New book provides unique and fascinating record of life under lockdown

Queen Mary University of London

The A4 fully illustrated book is a collaborative neighbourhood initiative that documents the lived experience of 45 households on two adjoining streets and the nearby estate in Hackney between mid-March and mid-June 2020.

Families, newly formed couples, young people in shared households and single pensioners including one who has lived in her home for 89 years all recount stories of their survival strategies during lockdown.

Stay Home Stories

Many of the book’s themes are core to the research project Stay Home Stories, involving Queen Mary University of London and museums in London and Liverpool, which explores how the pandemic has changed our relationship to home.

Photographer Eithne Nightingale was unsure how her neighbours would respond to her “rather incongruous” idea to be photographed holding objects that had sustained them during lockdown.

Damian, one of the residents admitted, “There was something odd about sitting on the steps of our house on a sunny day displaying objects that somehow represented my coronavirus experience. We’re just 10 minutes away from Homerton Hospital, where hundreds, maybe thousands, have been treated in intensive care, on the edge of life, and I was holding a toothbrush and hair clippers.”

Most rose to the idea including members of one household who had met at a music festival in Bulgaria. “As we’ve been padlocked out of festivals this year; we took this opportunity to wear funky, festival clothes.”

A sense of community

The book was initially published for the residents and local archives and museums, but it has proved so popular there is now a second edition. “I’ve read it cover to cover and Paul is reading it now. We both think it is a beautiful idea”, said Alison and Paul Holberton of Paul Holberton Publishing. “Not only is it a beautiful-looking book, the sense of a cosmopolitan community at peace with itself is marvellous. A book unlikely ever to appear in suburbia. Wonderful”, added Hugh Sockett, father of resident.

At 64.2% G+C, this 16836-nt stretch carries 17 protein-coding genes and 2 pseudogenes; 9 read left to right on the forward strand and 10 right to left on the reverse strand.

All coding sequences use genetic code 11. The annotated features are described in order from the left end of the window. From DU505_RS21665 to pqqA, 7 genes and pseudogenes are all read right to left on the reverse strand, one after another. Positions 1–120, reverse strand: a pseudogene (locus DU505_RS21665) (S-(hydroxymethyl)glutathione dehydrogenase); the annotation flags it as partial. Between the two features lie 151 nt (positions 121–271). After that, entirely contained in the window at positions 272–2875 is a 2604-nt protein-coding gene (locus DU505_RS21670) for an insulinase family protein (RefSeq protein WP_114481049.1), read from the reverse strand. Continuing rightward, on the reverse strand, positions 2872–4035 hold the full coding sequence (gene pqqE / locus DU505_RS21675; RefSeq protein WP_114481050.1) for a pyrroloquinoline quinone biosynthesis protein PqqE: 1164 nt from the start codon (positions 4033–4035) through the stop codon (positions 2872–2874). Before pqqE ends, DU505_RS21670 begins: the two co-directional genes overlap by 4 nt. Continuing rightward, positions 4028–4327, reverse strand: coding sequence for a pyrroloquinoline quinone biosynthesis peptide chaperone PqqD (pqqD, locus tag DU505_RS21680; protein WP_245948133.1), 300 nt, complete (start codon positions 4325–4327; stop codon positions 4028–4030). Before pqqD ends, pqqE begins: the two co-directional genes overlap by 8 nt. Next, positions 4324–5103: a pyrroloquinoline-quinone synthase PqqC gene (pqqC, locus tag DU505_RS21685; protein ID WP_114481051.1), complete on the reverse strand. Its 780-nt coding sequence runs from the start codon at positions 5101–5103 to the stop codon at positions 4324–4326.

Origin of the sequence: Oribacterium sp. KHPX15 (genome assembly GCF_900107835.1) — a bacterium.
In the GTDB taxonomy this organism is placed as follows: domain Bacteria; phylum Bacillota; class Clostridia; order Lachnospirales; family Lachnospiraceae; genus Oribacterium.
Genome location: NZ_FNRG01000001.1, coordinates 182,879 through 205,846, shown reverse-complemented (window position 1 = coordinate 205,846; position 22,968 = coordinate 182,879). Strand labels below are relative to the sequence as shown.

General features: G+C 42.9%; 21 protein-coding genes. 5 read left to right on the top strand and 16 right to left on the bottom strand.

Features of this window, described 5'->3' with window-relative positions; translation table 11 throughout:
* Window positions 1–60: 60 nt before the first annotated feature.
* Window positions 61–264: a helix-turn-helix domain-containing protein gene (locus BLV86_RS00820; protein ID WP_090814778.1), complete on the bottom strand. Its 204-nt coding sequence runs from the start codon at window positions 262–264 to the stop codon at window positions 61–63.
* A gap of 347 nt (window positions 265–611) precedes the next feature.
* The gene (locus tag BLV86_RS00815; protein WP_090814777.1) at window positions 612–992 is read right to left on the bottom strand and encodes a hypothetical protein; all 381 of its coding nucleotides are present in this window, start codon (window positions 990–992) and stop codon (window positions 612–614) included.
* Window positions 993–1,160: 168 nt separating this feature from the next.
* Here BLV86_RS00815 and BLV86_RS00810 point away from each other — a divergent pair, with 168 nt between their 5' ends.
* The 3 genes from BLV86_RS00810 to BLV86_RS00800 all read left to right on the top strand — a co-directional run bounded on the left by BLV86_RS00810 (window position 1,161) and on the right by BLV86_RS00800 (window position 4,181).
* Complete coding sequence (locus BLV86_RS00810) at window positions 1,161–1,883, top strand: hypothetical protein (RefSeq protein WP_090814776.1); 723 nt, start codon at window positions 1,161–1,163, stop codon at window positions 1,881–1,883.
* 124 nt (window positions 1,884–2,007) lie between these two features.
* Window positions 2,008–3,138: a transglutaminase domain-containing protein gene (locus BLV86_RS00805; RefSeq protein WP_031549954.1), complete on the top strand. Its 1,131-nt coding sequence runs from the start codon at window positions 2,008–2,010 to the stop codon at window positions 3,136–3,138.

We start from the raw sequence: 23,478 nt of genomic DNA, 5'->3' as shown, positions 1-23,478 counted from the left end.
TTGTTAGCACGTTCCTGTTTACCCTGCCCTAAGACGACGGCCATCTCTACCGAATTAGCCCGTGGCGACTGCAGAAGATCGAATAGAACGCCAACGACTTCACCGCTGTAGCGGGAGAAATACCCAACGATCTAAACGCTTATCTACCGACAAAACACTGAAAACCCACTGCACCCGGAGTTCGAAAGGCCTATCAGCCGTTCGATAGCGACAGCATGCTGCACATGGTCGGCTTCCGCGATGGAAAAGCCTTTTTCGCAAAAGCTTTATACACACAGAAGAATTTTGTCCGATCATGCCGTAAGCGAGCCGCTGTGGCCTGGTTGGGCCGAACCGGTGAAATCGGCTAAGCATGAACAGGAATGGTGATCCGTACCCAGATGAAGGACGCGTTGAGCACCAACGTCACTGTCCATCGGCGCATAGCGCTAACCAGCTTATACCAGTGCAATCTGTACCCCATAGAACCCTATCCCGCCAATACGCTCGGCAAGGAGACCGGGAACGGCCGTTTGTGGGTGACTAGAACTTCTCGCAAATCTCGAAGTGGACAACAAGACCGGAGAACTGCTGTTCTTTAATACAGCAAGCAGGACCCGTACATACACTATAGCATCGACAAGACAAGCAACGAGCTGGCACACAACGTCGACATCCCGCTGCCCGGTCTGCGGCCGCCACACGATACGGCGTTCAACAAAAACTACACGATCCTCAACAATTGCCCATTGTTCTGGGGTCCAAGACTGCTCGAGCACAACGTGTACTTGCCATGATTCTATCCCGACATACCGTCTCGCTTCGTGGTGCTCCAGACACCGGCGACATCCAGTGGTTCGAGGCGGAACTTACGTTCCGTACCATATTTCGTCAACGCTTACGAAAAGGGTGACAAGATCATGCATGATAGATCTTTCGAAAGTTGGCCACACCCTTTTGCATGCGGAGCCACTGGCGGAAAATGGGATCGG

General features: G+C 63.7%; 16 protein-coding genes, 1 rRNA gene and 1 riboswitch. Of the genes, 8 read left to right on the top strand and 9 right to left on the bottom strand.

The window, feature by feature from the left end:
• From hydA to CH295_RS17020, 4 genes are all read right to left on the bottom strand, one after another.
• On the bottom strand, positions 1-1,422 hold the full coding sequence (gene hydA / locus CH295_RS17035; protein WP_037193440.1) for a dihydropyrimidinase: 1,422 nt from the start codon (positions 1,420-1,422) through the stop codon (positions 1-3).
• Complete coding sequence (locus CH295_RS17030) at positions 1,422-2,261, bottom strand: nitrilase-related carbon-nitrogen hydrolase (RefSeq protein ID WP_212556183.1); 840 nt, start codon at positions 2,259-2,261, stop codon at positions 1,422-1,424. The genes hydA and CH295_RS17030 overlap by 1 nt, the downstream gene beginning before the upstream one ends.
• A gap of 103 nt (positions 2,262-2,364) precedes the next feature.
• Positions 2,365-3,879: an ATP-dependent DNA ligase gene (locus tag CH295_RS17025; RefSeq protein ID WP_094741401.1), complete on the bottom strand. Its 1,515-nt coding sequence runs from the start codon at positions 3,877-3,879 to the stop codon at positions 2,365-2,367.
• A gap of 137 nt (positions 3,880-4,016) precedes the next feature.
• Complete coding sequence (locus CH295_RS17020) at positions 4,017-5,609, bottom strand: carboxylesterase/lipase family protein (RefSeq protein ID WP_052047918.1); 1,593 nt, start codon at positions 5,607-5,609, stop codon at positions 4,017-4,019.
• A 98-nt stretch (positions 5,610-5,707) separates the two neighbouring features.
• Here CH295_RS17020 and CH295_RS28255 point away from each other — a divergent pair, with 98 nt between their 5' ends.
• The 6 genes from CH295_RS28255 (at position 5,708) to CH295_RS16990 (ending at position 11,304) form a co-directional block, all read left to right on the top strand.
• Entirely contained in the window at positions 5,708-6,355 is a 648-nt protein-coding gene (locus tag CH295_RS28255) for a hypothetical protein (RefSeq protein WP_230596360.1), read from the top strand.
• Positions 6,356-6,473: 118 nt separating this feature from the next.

Families spoke of the difficulties of juggling work and home schooling. A household of paramedics posed in their uniforms holding an Australian flag, a huge dog at their feet. Cristina admitted, “It’s been difficult not knowing when we’ll be able to return to Australia to see the family… Baloo, our rescue dog, has seen us through our worst days”.

A knitted, masked Covid nurse on a rainbow pillow hung from a doorknob. “I spent my night breaks in tears while patients were gasping for air,” said Mike, a nurse working on a Covid ward. His sister had knitted the doll to see her brother through the pandemic. Zak regretted that, “We weren’t able to mark Ramadan in the same way.” Gina, aged nine, missed hugging people and Juno, aged six, feared the coronavirus would never go away.

Initially Sam had BBC news rolling in the background but stopped as it made her feel powerless. Others continued to engage. “We’ve despaired at grave mistakes made by the government “said Helen and Sandy. Myfanwy, studying at Sheffield University thought, “The government must find a way to compensate students including financially. John hoped “a more equal, inclusive and kinder society can emerge.”

New experiences, new skills

Not all experiences have been negative. People have learnt new skills, shown resilience and supported each other. Natasha admitted, “Gardening is now a passion. My children never got this attention.” Zahi, aged 13, thought, “We [his family] get on even better than when we’re out of quarantine.” Jenny was grateful for the support she had received. “Neighbourly help and the strong sense of community have taken the sadness out of shielding.”

Joyce, who had gone no further than her doorstep for nine weeks, chose which neighbour she asked to do her shopping. “Donna is a vegetarian, so I ask someone else if I want a nice lamb steak.”

More information

Life Under Lockdown, Mehetabel Road and Isabella Road, Hackney 2020 is now available for sale from Pages independent bookshop. Profits go toward Hackney Giving and Hackney Migrant Centre.

If you would like to contribute to the Museum of the Home’s Stay Home Collection go to the Stay Home Stories project website or The Museum of the Home.

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